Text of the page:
“Well this is a red-letter day”, said Adam.
“I think it all the time”, said Joby “I’m just no good at bloody saying it!”
They both fell back onto the bed.
“To just be able to be meself”, Joby continued “It’s so wonderful! I keep dreading Josh turning up again”.
“There’s no earthly reason why he should”, said Adam “We’re a very long way from the castle on the lake, and even if he did we simply won’t let him in. You owe him absolutely nothing. If he wants to come here then he can find his own accommodation, like Brock did”.
“I wonder how he’s getting on”, said Joby.
“Well we haven’t heard anything”, said Adam “So I’ll just take it as no news is good news”.
“ADAM!” Julian shouted from the landing “Come on, I said 4 o’clock sharp I wanted to see you”.
“I’m just talking to Joby”, said Adam, as Julian appeared in the doorway.
“He should be checking up on Kieran”, said Julian, sternly.
“That’s a point”, said Joby “I’d better unlock his cage door. He’s gonna be furious I’ve kept him waiting this long”.
“Tell him it’s all part of the ongoing punishment”, said Adam.
At bedtime Bengo locked Bardin out of the marital bedchamber. Bardin’s cactus tongue had been working furiously on overtime all day. The town, with its unfathomable ways, was a major annoyance to him, the other clowns (with their unfathomable ways) were a major annoyance to him, and he took it all out on Bengo. Bengo found himself rigid with tension, and he anticipated a long night ahead of Bardin’s clacking. So he bolted the door on him, and told him he was going to have to sleep on the sofa. Adam sent Bardin protesting vociferously down the stairs, whilst he attempted to reason with Bengo.
“I don’t want to have to put up with it tonight, Adam”, said Bengo, letting Adam into the room and then firmly bolting the door again “All that drowning stuff has really upset me, and I don’t want to listen to him on top of it all. He used to do this when we were kids, keep ear-bashing me. And then when I got upset he’d say ’you have to be tougher than that, this is a hard profession’. Well I’m not in show business anymore, so I’ll be as weak and sensitive as I like!”
“I don’t think you’re being particularly either at the moment, old love”, said Adam.
He took some bedding down to Bardin in the living-room, who raged that this would destroy all his credibility as Captain. Adam said he had brought that entirely on himself, and he had better not think about going back upstairs in the middle of the night and starting another row through the door , because that would upset just about EVERYBODY.
Bardin raged silently on the sofa for a couple of hours, and then hit upon the idea of going outside and climbing up the ivy at the back of the house, using the drainpipes for extra assistance. This he managed very deftly. During his clown career he had shinned expertly up stage curtains, and clambered agily over some very complicated backdrops, so the ivy was nothing to him.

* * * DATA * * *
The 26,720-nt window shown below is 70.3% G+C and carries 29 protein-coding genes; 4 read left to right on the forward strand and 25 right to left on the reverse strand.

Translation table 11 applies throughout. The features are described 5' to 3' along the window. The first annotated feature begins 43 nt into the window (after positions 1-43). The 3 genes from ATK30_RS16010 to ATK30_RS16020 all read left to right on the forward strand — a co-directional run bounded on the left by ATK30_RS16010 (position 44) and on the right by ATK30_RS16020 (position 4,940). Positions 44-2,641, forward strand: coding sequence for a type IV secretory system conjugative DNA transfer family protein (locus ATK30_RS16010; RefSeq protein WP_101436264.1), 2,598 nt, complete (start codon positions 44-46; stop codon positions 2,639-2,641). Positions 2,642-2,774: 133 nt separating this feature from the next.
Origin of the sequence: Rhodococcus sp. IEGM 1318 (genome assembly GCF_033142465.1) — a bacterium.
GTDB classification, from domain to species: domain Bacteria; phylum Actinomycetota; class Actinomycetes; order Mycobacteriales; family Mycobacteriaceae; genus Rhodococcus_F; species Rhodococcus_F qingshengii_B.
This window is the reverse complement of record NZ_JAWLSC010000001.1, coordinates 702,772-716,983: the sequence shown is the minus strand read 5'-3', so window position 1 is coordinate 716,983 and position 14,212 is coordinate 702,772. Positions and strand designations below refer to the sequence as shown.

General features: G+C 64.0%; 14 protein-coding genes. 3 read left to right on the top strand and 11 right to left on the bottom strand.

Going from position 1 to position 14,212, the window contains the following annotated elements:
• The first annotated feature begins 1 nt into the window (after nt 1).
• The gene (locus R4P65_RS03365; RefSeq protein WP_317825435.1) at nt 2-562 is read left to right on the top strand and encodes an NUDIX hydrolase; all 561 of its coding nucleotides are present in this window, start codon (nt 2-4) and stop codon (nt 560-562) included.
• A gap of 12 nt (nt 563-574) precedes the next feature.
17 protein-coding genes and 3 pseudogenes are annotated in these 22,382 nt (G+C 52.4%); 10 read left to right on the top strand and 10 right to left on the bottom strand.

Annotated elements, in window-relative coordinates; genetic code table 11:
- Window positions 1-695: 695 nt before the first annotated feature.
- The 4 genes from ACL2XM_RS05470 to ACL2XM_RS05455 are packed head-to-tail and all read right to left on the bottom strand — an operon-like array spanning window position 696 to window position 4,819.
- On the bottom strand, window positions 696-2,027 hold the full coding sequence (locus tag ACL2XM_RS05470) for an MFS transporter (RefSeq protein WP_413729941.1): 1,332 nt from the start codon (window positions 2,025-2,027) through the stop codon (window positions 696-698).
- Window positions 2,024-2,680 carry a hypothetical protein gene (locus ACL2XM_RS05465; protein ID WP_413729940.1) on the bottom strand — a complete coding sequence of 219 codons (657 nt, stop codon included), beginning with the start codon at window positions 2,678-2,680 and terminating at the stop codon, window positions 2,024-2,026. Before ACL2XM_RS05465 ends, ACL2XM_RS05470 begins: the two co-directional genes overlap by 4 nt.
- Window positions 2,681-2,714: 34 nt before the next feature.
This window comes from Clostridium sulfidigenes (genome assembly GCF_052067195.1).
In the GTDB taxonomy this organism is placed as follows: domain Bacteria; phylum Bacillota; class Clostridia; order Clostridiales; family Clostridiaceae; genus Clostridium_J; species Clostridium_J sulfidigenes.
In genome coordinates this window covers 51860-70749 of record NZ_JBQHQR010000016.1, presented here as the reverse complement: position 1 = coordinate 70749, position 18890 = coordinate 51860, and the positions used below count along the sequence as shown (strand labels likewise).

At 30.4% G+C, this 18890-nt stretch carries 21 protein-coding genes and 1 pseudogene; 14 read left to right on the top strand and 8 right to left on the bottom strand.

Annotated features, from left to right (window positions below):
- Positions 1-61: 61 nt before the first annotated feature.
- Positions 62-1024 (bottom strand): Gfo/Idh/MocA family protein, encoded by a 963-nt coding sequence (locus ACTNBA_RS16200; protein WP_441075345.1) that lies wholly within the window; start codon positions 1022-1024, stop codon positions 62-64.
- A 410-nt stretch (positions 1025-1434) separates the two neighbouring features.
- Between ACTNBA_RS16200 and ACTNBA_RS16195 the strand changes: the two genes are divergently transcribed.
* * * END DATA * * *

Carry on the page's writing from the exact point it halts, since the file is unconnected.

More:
“What do you think you’re doing?” Bengo squeaked, as Bardin clambered in through the open window at the back “Get out!”
“Like hell!” Bardin hissed “How dare you lock me out, you little scumbag? After everything I’ve done for you as well. I’ve looked after you since you were six!”
“Yes”, said Bengo “So I thought I owed myself a night off!”
“By God, I’ll give you a black eye if you’re not careful!” said Bardin, tearing off his clothes impatiently.
“You do, and I’ll give you one back!” said Bengo “No I’ll make it two black eyes and a fat lip! Might as well be hung for a sheep as a lamb! And stop making such a row! If we wake Julian up he’ll get cross”.
“And it’ll be your bloody fault if he does!” Bardin snarled.
“SHUT UP!” said Bengo “I’ve had enough, what with seeing those people walking into the sea today and never coming out again. That’ll stay with me forever, so just shut up!”
Finia’s comment the next day was that Bengo and Bardin, the two Sagittarian clowns, had been firing their little poisoned arrows at each other. To which Adam remarked that if they kept it up he would give them a swish of his scorpion’s tail! Joby, on the excuse that they needed to get some shopping, marched Bengo down to the sea-front later that morning, and made him take a good look at the sea.
“We don’t know how long we’re gonna be living here”, said Joby “And you can’t spend the rest of our time here being scared to look at the coast, that’d be ridiculous!”
“But I’m not as tough as you, Joby”, Bengo wailed.
“Bollocks!” said Joby “You’re as tough as old boots, you must be to sort Bardin out the way you do! Now we’ve got enough problems in this town as it is. I’ve got Kieran adopting himself as spiritual advisor to 50,000 complete nutters, I don’t need you going to pieces as well!”
When the got home Bengo was summoned up to see Julian, and was given a few whacks with the strap. This at least concentrated his mind somewhat. Afterwards he went into the bedroom, and found Bardin lying in bed, looking rather emotional.
“Did he get you as well?” said Bengo “With the strap?”
“I didn’t get the strap”, said Bardin.